When the rains start hitting the Sunshine State, the green stuff starts growing. When your grass, hedges, flowers, and trees start growing, they begin to look vibrant green and alive. Unfortunately, they also often end up looking a little, well, wild. Dare we say, unkempt?
While the color and the growing indicate that your landscaping is healthy, keeping them healthy is dependent on a little human help – maintenance.
We know the image in your mind automatically goes to the lawnmower. While you aren’t incorrect, there is more to lawn care than just mowing! Chores like trimming, edging, blowing, and mulching are essential to keeping your landscaping the envy of the neighborhood.
Isn’t Trimming and Mowing the Same?
When you trim your hair, you’re cutting your hair shorter than what it was before, right? Of course! So, in theory, shouldn’t trimming your lawn be the same as mowing? Not quite.
When your lawn is mowed, it cuts vast and large swaths of your grass horizontally. A nice, big mower makes cutting the grass a faster and more efficient process. But think about it: the bigger the equipment, the more difficult it is for the mow to occur in the harder-to-reach spots of your yard.
The corners of your yard, where your fencing begins, are one great example of where trimming shines. Trimming the spots your mower can’t reach keeps the aesthetic that neat and clean look, as well as makes sure the health of your landscape stays intact.
What is Edging Exactly?
Like areas that need to be trimmed, a few other important areas aren’t the greatest for a big ol’ mower to get to. These areas are like where you mow or trim as they need to be cut vertically rather than the horizontal the majority of your grass does.
To give your yard a picturesque look you want, getting the edges of your yard sharp is essential. This assists in establishing a visual boundary, as well as helping you keep track of any trouble spots that may invite things like weeds.
An edger cuts on the vertical at the edges of your yard – places like where it meets the sidewalk, the driveway, flowerbeds, and islands that may have your palms planted are where the edging equipment shines.
What About Hedge Trimming – Is That Important Too?
Why do you trim your hair? Typically, you get haircuts routinely for a couple of reasons: you want to keep it a particular length for aesthetic or feeling purposes and the overall health of your hair follicles. If you cut off the dead hair and splitting, it allows new hair to grow stronger, healthier.
The same principle applies to your yard and your hedges. When you make hedge trimming part of your landscaping routine, you will see amazing results. Trimming the dead bits off your hedges strengthens it down to the roots, allowing it to grow thicker and greener.
Thicker hedges provide better shade for your soil, more privacy for you, and a luxurious look for your yard. Well-kept hedges also allow you to see where you need to see along your walkways and helps prevent tripping hazards.
Is Blowing Good for My Yard?
There is quite a bit of controversy in the green industry about blowing and whether it’s good for your yard or not. Keeping your yard free of leaves and other small debris is important in most situations, which would lend to the argument that blowing is a necessary landscaping project.
However, if you have areas that would be suitable for mulching – flowerbeds, plant beds, herb gardens, and bare soil around your trees – then blowing may not be the perfect answer. At least not in the traditional sense.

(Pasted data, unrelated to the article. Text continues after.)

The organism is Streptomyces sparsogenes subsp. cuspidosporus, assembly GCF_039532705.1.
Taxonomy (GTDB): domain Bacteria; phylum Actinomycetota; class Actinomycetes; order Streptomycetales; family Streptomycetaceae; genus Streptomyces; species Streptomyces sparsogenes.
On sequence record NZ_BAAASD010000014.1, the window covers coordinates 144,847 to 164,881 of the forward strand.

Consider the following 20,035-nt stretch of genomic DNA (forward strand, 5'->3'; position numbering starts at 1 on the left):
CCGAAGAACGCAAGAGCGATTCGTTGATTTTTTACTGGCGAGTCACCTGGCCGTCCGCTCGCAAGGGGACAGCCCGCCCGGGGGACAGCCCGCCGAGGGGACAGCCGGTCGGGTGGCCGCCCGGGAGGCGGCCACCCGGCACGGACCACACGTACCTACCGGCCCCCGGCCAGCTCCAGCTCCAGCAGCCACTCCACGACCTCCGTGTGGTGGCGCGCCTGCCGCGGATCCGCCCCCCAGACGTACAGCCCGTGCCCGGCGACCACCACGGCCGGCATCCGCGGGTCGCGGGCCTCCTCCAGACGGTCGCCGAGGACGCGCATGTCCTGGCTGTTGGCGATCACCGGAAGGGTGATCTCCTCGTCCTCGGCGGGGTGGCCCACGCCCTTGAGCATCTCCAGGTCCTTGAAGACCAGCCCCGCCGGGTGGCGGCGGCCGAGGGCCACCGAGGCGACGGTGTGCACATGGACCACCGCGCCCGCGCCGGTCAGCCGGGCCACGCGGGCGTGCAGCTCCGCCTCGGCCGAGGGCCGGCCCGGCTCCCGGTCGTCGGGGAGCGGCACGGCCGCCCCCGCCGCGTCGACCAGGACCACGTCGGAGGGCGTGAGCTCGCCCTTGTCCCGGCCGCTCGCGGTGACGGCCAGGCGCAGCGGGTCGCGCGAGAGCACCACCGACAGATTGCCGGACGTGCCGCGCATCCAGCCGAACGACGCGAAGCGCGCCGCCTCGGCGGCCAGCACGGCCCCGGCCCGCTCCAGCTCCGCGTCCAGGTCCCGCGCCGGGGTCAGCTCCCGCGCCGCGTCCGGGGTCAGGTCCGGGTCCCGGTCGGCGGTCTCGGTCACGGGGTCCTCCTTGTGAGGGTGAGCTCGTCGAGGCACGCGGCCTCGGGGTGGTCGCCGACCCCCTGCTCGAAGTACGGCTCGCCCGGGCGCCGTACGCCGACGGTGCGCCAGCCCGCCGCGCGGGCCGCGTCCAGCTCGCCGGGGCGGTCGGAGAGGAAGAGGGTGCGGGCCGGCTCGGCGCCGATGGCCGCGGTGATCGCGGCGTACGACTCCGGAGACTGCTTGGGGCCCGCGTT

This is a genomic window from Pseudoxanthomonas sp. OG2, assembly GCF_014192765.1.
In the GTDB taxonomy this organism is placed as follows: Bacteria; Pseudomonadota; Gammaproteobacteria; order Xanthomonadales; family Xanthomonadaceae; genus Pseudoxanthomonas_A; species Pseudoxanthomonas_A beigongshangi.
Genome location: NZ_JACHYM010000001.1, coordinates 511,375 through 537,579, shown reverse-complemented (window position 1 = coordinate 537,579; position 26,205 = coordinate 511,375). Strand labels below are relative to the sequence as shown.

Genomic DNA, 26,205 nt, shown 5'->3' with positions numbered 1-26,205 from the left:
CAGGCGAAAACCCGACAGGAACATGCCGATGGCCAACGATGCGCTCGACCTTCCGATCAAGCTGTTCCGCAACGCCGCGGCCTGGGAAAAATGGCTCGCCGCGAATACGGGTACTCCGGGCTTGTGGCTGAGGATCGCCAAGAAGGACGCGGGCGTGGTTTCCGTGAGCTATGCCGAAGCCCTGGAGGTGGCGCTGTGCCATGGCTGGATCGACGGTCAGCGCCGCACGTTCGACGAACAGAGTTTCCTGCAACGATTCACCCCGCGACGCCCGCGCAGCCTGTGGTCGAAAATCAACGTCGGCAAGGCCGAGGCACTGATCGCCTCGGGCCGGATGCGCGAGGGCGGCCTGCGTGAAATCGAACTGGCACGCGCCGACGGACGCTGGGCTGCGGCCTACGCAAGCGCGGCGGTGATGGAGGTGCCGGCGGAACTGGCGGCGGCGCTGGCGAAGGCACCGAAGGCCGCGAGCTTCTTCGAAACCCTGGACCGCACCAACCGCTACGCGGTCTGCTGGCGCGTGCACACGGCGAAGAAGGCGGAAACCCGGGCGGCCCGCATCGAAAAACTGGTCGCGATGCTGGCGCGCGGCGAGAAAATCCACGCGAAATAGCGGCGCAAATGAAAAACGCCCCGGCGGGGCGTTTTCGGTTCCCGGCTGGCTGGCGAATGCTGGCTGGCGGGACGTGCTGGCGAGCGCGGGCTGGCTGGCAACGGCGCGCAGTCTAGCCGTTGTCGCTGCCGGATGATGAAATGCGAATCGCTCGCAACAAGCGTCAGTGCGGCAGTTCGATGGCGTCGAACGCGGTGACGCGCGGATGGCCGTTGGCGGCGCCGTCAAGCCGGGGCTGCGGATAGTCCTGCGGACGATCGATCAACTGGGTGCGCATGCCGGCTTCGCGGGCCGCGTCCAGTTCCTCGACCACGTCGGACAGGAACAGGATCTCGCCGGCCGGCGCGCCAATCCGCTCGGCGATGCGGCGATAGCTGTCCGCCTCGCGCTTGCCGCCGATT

Taking the leaves that you are trying to blow away and upcycling them to transform into an amazing, organic mulch may be the answer for you. This option is suitable for properties looking for the most natural method to create mulch. Talk to your professional buddies to find out if your tree type would allow for good mulch in the first place, as not all tree leaves are suitable mulch material anyway.
If you are looking for a cleaner look with coveted curb appeal, using other materials for mulch and blowing away, the undesired leaves would likely be the best choice.
Can You Tell Me More About Mulch?
Since we brought it up, let’s talk mulch for a minute. As we said, mowing isn’t the end all be all of the routine maintenance your landscape requires. Along with trimming, edging, hedging, and blowing, keeping a close eye on whether your mulch needs work is important.
As long as your mulch is living its best life and is doing the job it is designed to do, mulch is fairly easy to take care of. Organic mulch sometimes has to be replaced a little more frequently as it breaks down to provide sustenance to your soil.
How Often Should These Tasks Get Done?
So much of the how often timing question of these projects is dependent on your individual landscaping. Your landscape is unique. Your grass may be different from your neighbors or have needs that depend on the seasons.
As a rule, every other time your lawn is mowed, edging and trimming may need to take place. Blowing is going to be more of a seasonal task and truly depends on the type of trees you have.
Evaluating and changing out your mulch is a little different. You may need to replenish it, especially organic mulch, once or twice a year. An entire replacement is more suitable every five years or so.
It seems Like a Lot – Do the Pros Handle This?
Your team at Premier Lawn Care is your go-to for all of these needs – and many more – to save you on time, energy, and costly equipment. Our services are conducted with care, attention to detail, and great communication with our customers. We are ready to love your landscape like our own!